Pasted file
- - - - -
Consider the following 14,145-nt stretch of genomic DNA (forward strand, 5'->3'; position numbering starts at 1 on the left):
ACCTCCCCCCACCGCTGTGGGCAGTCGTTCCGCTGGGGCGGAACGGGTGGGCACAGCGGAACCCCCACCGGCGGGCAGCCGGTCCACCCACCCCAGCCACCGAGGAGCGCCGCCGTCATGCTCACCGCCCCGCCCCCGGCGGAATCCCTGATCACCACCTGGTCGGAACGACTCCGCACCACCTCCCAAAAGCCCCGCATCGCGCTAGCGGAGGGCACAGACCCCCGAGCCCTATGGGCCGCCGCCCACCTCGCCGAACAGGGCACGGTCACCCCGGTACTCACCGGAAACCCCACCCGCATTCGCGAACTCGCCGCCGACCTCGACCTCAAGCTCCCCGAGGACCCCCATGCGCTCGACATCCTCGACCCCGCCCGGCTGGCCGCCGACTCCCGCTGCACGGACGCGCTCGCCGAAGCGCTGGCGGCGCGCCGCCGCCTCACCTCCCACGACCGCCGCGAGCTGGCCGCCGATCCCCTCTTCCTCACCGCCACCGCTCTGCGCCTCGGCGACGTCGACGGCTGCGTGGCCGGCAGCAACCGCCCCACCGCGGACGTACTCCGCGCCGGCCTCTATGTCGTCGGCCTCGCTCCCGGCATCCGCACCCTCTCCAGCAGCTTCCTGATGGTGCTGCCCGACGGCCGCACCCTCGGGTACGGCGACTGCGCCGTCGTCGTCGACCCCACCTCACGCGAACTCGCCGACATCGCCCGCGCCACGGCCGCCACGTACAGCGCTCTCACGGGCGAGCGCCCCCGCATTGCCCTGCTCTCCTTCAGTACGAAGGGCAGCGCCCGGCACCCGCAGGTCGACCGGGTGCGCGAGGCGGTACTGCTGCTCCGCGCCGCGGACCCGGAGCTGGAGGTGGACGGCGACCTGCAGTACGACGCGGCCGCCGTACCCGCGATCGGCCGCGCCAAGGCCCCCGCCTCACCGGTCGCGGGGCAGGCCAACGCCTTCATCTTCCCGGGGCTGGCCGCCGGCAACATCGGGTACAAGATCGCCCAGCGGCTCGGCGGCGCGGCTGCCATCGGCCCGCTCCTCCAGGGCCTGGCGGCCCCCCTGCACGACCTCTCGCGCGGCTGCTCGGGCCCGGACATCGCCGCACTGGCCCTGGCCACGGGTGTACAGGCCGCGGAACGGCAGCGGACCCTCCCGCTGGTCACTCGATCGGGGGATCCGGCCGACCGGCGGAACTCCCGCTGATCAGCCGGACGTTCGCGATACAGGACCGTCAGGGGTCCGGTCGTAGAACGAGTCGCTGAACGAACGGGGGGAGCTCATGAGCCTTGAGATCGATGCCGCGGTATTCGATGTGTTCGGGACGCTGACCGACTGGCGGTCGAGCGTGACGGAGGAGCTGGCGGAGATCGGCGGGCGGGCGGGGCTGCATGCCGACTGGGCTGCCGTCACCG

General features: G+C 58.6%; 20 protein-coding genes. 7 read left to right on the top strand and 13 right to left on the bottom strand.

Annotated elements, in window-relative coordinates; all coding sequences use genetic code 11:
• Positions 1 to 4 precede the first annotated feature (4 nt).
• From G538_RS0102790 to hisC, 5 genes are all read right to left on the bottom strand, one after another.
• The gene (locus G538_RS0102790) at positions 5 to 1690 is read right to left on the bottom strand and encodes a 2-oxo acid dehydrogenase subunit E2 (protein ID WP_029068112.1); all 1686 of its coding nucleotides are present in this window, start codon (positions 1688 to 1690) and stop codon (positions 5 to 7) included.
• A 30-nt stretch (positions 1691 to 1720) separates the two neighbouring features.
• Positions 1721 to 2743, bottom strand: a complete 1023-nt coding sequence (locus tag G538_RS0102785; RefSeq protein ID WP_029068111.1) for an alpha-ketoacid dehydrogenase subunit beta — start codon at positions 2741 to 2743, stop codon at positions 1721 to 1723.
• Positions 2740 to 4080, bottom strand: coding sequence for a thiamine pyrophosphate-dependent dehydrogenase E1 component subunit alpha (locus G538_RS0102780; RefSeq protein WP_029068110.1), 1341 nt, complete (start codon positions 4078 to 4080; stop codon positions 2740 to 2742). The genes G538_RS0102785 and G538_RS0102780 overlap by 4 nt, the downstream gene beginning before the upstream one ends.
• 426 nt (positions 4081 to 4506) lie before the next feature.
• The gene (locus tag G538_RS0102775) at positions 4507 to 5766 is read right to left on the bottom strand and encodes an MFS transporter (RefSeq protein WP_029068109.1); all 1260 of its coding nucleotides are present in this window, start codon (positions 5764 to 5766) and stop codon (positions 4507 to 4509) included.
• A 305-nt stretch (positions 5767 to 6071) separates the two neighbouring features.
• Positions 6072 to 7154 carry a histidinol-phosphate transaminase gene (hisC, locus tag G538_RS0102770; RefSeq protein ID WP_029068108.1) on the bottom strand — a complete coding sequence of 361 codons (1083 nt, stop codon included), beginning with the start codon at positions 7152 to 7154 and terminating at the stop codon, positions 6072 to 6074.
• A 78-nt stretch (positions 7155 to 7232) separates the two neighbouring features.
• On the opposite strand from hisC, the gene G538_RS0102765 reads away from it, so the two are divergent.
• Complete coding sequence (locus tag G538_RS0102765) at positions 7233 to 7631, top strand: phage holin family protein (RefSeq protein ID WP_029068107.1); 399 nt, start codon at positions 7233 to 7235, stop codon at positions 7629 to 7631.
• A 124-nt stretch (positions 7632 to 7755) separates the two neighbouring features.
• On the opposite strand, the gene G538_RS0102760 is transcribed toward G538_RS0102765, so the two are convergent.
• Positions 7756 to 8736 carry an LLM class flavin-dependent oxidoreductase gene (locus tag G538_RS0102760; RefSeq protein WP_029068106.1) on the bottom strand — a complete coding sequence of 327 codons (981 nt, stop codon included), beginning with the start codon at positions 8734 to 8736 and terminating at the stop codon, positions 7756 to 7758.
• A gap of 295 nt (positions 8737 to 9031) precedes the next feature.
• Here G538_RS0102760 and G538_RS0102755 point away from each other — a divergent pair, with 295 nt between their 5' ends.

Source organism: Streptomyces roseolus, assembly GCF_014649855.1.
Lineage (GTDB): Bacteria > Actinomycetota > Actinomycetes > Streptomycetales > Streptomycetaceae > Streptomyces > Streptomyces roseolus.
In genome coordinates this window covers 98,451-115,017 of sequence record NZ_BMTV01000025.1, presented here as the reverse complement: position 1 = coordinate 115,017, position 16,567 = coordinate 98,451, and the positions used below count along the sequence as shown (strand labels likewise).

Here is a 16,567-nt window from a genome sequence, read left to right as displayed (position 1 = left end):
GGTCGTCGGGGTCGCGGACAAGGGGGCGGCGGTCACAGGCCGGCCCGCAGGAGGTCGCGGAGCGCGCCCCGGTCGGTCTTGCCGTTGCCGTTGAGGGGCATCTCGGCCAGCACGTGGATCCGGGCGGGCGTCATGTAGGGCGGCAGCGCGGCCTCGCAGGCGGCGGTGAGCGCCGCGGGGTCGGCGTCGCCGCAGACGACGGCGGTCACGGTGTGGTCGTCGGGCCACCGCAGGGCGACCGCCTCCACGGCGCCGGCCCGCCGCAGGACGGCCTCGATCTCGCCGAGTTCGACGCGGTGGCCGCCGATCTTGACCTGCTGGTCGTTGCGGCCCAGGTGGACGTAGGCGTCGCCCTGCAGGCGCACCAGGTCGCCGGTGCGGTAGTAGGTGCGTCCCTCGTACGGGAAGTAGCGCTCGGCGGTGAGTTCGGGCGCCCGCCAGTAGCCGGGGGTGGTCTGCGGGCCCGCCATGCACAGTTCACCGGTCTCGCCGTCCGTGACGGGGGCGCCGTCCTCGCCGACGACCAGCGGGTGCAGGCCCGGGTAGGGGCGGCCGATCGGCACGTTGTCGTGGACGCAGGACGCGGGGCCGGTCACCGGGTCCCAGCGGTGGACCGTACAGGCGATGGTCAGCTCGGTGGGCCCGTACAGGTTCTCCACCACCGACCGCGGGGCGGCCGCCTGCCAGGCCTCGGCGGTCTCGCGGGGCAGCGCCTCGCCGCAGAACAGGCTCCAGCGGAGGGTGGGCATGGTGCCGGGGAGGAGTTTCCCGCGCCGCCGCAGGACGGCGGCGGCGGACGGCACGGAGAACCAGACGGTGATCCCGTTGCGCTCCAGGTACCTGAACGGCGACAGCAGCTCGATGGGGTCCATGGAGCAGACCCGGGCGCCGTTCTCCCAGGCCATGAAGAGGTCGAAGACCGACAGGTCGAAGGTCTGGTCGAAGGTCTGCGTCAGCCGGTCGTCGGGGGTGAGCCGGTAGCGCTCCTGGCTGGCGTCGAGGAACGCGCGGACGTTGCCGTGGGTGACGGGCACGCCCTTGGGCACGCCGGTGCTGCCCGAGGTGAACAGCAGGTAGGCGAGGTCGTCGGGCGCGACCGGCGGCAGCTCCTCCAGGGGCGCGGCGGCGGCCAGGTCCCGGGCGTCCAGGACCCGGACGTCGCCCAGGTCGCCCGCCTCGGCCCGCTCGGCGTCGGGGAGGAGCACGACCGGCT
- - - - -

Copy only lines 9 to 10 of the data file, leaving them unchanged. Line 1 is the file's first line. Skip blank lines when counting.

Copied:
• Positions 1721 to 2743, bottom strand: a complete 1023-nt coding sequence (locus tag G538_RS0102785; RefSeq protein ID WP_029068111.1) for an alpha-ketoacid dehydrogenase subunit beta — start codon at positions 2741 to 2743, stop codon at positions 1721 to 1723.
• Positions 2740 to 4080, bottom strand: coding sequence for a thiamine pyrophosphate-dependent dehydrogenase E1 component subunit alpha (locus G538_RS0102780; RefSeq protein WP_029068110.1), 1341 nt, complete (start codon positions 4078 to 4080; stop codon positions 2740 to 2742). The genes G538_RS0102785 and G538_RS0102780 overlap by 4 nt, the downstream gene beginning before the upstream one ends.